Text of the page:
HOMEBREW Digest #2756 Thu 02 July 1998

[Prev HBD] [Index] [Next HBD] [Back]

		Digest Janitor: janitor@hbd.org
		Many thanks to the Observer & Eccentric Newspapers of 
		Livonia, Michigan for sponsoring the Homebrew Digest.
				URL: http://www.oeonline.com

  Lager yeast/grist%/CO2 scrubbing/low-temp rests (Al Korzonas)
  Water Temps, and Mash Temps (PDWaltman)
  re: Winemaking (Dick Dunn)
  Antifungal agents in Medical O2 (rcs8)
  Oh-two (Paul Edwards)
  Burner sleeve (Mike Spinelli)
  Correction/pH Buffer ??/One Step ?? ("Marc Battreall")
  What kind of capper is best? (Shannon_Miller)
  St. Feuillen; Kubessa; unskunked Corona; mill spacing; small brewers (Samuel Mize)
  Hans' mash; casks; bandwidth; excess corrections (Samuel Mize)
  Sparge Water Aeration ("Houseman, David L")
  RE: Misc questions & comments (LaBorde, Ronald)
  Mash stiffness (Domenick Venezia)
  Regulator (717) 787-4973" <BENDER.RODNEY at a1.pader.gov>
  RIMS and 1/2 bbl mash tun users..  need some advice.. (WayneM38)
  Igloo container and mashing (Billy Cole)
  Dry Tripels/damaged yeast/Dry IPAs/RIMS plumbing (Al Korzonas)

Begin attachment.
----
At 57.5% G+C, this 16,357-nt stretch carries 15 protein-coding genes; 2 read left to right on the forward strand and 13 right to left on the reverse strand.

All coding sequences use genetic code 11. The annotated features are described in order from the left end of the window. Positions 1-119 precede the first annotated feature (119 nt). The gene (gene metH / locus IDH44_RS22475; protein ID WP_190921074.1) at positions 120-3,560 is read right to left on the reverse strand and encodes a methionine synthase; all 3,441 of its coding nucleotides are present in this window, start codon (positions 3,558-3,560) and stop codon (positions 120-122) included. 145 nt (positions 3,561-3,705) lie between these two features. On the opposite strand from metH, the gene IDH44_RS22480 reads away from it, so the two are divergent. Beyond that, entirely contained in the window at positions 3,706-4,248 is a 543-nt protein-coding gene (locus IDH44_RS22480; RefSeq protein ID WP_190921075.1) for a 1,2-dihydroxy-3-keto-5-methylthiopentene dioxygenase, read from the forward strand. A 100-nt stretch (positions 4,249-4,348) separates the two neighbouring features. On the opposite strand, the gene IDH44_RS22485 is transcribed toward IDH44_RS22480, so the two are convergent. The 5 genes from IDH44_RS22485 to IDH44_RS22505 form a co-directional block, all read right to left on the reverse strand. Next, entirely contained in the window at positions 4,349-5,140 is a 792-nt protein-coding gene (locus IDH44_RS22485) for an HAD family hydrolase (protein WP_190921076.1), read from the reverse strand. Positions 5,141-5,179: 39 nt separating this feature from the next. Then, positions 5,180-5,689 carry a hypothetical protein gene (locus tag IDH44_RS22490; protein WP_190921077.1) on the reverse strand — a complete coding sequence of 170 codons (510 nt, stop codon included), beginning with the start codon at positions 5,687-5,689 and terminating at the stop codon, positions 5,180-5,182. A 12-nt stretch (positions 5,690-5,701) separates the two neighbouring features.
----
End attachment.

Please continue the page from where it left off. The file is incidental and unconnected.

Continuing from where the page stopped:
Stainless Steel vs. Brass ("Jim & Shelly Wagner")
  Bad Idea Re-Oxiginating Partially Ferm. Wort (Steven Gibbs)
  RE: End of my career as a brewer? (LaBorde, Ronald)
  crystal malt: call for discussion (Jeff Renner)
  Will sugar ruin my yeast? ("Mike Kidulich")

Have you entered a MCAB qualifier yet? NOTE NEW HOMEBREW ADDRESS: hbd.org Send articles for __publication_only__ to post@hbd.org (Articles are published in the order they are received.) If your e-mail account is being deleted, please unsubscribe first!! To SUBSCRIBE or UNSUBSCRIBE send an e-mail message with the word "subscribe" or "unsubscribe" to request@hbd.org. **SUBSCRIBE AND UNSUBSCRIBE REQUESTS MUST BE SENT FROM THE E-MAIL **ACCOUNT YOU WISH TO HAVE SUBSCRIBED OR UNSUBSCRIBED!!! IF YOU HAVE SPAM-PROOFED your e-mail address, the autoresponder and the SUBSCRIBE/UNSUBSCRIBE commands will fail! For "Cat's Meow" information, send mail to brewery at hbd.org Homebrew Digest Information on the Web: http://hbd.org Requests for back issues will be ignored. Back issues are available via: Anonymous ftp from... ftp://hbd.org/pub/hbd/digests ftp://ftp.stanford.edu/pub/clubs/homebrew/beer AFS users can find it under... /afs/ir.stanford.edu/ftp/pub/clubs/homebrew/beer JANITORS on duty: Pat Babcock and Karl Lutzen (janitor@hbd.org)